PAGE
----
A letter from a parent to a schoolteacher from October 15, 2012, has been making waves in the news and on the internet in Chile. It sounds identical to the ignorant remarks thrown at educators in the U.S. as they have fought for basic rights like unions, as well as pushed back against policies like No Child Left Behind and Race to the Top, which practically institute teacher culpability without providing nearly enough resources to combat the economic and social problems that–gasp–educators can’t fix by themselves.
Chile, not surprisingly, faces very similar issues. While students, teachers, and supporters have taken to the streets en masse to call out the government on the failure of the neoliberal educational system, as this letter shows, sometimes, parents still expect teachers to take on full responsibility for their child’s education, rather than sharing that task. This is my translation:
Mr. Professor: (Hmm, couldn’t remember the teacher’s name?)
I do not have time to go talk to you at the school. If my son has bad behavior, it is on your time, in your class, in your classroom.
I cannot leave my office to talk to you every time that it occurs to you. The problems with my son’s grades are because you don’t understand him at all. It is you who has to review his notebooks, his homework, and his books. This is your job. You are the educator. Do the work.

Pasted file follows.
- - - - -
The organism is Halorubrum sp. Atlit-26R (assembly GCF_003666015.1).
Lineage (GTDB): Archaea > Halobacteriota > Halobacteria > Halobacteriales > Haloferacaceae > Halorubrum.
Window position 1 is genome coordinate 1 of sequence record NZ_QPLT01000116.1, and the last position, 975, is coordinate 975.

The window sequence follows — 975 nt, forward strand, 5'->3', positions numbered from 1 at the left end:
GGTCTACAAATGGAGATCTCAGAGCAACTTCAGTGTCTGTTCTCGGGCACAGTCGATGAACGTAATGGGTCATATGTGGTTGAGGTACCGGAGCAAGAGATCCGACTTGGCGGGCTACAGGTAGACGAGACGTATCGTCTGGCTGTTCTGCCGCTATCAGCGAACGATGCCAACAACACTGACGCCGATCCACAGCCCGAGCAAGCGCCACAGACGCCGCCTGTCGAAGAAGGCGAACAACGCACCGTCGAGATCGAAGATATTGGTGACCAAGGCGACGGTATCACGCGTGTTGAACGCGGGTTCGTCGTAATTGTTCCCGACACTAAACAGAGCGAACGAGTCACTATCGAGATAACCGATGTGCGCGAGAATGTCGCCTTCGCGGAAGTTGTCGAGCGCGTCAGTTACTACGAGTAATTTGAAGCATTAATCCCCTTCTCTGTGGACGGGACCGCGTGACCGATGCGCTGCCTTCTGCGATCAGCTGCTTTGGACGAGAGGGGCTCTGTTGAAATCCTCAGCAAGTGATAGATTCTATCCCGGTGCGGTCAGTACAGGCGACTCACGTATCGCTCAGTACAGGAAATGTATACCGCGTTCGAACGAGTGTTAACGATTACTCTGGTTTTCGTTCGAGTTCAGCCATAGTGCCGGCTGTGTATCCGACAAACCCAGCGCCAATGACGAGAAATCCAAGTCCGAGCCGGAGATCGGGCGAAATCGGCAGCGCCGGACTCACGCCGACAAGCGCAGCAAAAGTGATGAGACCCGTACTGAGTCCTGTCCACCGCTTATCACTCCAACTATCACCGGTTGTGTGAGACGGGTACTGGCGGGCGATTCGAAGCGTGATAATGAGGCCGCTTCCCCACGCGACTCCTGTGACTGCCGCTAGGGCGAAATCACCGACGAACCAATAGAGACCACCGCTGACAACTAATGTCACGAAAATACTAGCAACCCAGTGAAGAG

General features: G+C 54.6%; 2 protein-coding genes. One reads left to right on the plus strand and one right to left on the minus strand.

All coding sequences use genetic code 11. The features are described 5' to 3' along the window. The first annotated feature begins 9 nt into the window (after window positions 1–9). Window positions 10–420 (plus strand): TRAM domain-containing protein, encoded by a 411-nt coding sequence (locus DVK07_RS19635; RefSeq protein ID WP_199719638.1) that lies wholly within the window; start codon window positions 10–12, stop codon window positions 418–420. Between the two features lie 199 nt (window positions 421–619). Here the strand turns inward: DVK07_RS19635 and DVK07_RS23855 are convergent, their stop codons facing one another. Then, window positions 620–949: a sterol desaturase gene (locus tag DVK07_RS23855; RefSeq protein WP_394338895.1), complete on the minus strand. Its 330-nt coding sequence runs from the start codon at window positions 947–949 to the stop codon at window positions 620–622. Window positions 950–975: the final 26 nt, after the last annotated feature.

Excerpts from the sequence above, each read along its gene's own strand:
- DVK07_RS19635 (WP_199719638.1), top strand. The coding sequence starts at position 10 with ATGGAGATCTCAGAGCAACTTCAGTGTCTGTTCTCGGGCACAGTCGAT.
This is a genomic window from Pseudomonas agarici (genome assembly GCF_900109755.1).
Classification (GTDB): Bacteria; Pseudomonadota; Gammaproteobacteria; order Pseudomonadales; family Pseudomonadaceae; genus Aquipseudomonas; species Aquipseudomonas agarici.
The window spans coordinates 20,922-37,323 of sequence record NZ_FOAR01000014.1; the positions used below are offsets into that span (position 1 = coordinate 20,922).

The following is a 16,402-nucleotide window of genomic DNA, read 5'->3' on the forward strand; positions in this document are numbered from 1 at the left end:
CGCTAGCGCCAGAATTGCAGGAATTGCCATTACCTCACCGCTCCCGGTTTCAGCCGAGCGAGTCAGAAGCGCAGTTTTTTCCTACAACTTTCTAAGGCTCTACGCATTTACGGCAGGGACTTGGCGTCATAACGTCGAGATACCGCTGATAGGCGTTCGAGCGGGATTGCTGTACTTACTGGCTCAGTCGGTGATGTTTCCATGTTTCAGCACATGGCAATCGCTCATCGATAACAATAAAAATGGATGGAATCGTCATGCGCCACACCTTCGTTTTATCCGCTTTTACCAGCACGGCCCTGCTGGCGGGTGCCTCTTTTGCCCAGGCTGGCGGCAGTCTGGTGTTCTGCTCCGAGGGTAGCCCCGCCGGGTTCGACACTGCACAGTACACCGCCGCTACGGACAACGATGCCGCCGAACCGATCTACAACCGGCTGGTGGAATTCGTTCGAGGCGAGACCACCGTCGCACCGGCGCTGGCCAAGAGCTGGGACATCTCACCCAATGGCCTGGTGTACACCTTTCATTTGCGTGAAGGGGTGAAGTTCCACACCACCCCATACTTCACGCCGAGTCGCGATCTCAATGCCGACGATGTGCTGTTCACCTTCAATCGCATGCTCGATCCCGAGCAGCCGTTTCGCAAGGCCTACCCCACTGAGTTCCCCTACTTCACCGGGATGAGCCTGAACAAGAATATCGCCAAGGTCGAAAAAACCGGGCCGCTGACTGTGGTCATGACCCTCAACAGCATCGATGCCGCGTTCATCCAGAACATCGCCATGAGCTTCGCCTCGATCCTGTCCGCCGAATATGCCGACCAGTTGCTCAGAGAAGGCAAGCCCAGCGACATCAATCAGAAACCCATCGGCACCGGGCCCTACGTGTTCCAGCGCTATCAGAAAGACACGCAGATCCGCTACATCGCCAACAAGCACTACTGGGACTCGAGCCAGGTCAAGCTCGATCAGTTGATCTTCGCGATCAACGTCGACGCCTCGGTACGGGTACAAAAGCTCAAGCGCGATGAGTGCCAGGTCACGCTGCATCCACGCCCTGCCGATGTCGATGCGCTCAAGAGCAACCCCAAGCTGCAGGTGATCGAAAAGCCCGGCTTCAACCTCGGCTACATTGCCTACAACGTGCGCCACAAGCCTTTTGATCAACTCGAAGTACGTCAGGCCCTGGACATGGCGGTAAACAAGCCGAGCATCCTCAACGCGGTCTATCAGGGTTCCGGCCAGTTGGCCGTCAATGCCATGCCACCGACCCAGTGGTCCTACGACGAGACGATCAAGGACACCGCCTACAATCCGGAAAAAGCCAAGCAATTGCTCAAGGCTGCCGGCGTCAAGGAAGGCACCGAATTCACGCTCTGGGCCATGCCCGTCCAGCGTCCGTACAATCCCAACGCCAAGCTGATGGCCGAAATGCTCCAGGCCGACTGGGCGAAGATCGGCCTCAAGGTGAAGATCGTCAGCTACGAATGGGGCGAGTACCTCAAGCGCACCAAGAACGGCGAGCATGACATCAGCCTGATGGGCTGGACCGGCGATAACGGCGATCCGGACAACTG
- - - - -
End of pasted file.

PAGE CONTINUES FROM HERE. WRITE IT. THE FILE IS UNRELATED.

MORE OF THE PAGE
Of course we are going to talk, but when I have the time.
The letter was shared on Facebook by Diccionario Señas Chile, and it has been shared over 5,400 times and had almost 1,000 comments that take both sides. Many of them support the teacher, while others claim that teachers are “lazy.”
To me, this letter indicates another aspect of looking at education as a business deal vs. looking at it as an opportunity to create a better society. This father refused to leave his office to participate in his child’s education, both because that would have taken him away from work (money, or the opportunity to make it), and because he sees his child’s education as a business transaction, rather than social right that needs to be constantly bolstered by family, community, government, and society. Education, to him, was a service provided in exchange for money, rather than part of his resposibility as a Chilean, and global, citizen.
That mentality is what neoliberalism did to education in Chile, in addition to reproducing vast economic inequality. Hopefully, if Chile reforms its educational system, mentalities will also change over time. And then, maybe the U.S. can look to Chile as an example for educational reform.